On March 13, 2014, Rashad Owens sped away from an officer after being stopped for suspicion of DWI and drove the wrong way on a one way street, plowing into a crowd of SXSW attendees, wounding 22 and killing 4.
On December 19, 2014, the victims and their families filed lawsuits against the two private companies that own the festival, SXSW Holdings INC, and SXSW LLC, the traffic design consultant SXSW hired to oversee the road closures, as well as Rashad Owens.
The victims and their families are claiming the tragedy was avoidable and as it was reported from local NBC affiliate KXAN, “[The lawsuits] claim SXSW planners did not adhere to ‘industry standards’ for traffic control and took ‘inadequate’ steps that allowed ‘a dangerous opportunity’ for an errant vehicle to enter the festival zone and given Federal Transportation and Texas guidelines, that rigid barriers should have been deployed.”
With this deadly accident and recent lawsuit, one can only imagine how not only SXSW 2015 will be affected, but also how festivals and other special events nationwide will be changed to prevent future tragedies.
How Will SXSW Events Be Impacted?
In the case of SXSW, according to a report by the City of Austin released in September, crowd management issues, including traffic congestion, are the biggest problems. The report also highlighted that two major issues that must be addressed are alcohol consumption and over-programming for a venue’s capacity, whether that be indoor or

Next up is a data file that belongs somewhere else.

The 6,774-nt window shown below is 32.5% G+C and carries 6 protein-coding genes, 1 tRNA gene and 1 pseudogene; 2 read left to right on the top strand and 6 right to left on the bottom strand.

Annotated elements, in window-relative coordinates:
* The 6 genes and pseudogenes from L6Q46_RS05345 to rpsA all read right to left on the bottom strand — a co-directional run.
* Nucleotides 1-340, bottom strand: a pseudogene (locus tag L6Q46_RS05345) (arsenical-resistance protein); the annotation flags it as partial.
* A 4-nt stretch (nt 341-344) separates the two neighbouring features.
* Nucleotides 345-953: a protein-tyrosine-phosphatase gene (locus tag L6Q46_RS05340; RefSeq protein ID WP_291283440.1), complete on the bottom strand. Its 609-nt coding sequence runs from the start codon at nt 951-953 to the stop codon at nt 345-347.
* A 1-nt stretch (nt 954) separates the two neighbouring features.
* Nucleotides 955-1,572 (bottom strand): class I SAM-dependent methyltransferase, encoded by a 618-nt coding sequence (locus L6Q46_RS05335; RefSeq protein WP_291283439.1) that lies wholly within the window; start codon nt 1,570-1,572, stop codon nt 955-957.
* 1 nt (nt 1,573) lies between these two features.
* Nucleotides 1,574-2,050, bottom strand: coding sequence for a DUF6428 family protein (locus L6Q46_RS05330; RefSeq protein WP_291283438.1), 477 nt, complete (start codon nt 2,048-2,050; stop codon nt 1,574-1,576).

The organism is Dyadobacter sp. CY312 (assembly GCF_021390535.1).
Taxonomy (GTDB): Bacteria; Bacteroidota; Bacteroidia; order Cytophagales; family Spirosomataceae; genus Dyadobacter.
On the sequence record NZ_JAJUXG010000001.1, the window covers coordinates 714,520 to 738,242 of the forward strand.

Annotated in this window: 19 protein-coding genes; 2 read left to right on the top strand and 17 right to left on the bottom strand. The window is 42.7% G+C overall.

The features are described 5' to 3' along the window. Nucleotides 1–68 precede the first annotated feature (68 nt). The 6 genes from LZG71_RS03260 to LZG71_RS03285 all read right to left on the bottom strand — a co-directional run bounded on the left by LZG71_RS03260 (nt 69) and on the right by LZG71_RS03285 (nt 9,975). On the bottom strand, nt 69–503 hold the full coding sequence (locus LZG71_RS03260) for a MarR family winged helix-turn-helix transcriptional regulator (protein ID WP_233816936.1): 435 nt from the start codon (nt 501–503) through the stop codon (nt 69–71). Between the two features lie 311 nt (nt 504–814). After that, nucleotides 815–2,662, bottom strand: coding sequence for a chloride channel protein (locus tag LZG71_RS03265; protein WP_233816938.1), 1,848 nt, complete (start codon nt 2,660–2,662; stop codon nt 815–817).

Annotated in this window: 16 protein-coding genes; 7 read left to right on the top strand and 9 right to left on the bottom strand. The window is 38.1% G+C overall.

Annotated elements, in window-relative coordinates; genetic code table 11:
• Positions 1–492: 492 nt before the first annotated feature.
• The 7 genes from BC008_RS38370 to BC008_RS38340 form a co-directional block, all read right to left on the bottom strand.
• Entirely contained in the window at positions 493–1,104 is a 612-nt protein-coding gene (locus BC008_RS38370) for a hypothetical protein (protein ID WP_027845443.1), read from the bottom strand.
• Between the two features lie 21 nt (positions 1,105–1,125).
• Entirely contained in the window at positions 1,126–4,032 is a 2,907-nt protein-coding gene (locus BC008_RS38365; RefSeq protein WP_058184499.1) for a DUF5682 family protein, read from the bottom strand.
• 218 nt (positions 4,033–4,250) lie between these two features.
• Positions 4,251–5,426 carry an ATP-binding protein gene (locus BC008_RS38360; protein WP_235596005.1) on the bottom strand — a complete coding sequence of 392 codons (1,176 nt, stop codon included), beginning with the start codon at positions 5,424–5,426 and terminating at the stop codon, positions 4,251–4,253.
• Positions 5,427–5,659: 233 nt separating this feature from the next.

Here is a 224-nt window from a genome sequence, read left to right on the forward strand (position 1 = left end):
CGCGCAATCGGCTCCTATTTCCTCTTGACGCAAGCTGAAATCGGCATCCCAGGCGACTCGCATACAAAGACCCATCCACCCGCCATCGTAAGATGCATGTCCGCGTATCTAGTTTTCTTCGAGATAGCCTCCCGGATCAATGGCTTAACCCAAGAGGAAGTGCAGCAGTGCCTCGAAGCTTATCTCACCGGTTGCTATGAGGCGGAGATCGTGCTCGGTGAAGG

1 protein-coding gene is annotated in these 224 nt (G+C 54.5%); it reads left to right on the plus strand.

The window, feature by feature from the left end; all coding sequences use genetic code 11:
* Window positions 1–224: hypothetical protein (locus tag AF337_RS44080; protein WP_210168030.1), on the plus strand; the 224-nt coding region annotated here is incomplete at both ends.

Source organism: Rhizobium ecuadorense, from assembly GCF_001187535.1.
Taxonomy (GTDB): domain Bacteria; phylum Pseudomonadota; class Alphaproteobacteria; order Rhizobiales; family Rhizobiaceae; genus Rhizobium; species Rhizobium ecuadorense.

SXSW planners have long argued the problem is non-sanctioned “splinter” events that draw over-sized crowds with free alcohol into downtown venues that aren’t equipped to handle that many people. More than 75 temporary permits for events were issued during the 2014 festival in Austin’s central business district — an area that already has nearly 200 permanent establishments with liquor licenses — and in 2015, the city is looking for ways to rein in this number.
Members of the Austin Center for Events, the city’s regulatory authority for permitting
outdoor special events, have declined naming any specific course of action the city is
considering to further regulate the 2015 SXSW festival, but they have emphasized that public safety and the well-being of Austin’s residents and visitors are at the forefront of the decision-making process.
A Change.Org petition started just this month calls for at least the rigid barriers be added by SXSW organizers. The petition currently has 579 signatures.
As of January 6, 2015, the city of Austin’s music and entertainment division released an interactive graphic showing the various do’s and don’ts for the festival to dispel any myths about acquiring a permit for the 2015 South By Southwest festival.
With the typical permit crunch running from now until mid-February, SXSW festival
organizers are hoping the graphic helps event planners and companies outside of Austin learn about the city’s regulations for the festival.
What Steps Can Be Taken To Prevent Similar Tragedies At Other Events?
As mentioned above, event organizers who are holding events near public roads should strongly consider the following:
– Use rigid barriers that can absorb and deflect vehicles away from massive crowds.
– Prepare an emergency plan that addresses potential dangers facing workers, including overcrowding, crowd crushing, being struck by attendees, violent acts and fire.
– Train all employees regarding emergency plans and also share them with local public safety agencies.
– Most importantly, it cannot be stressed enough how important it is to have the proper event insurance coverage for whatever your event may be.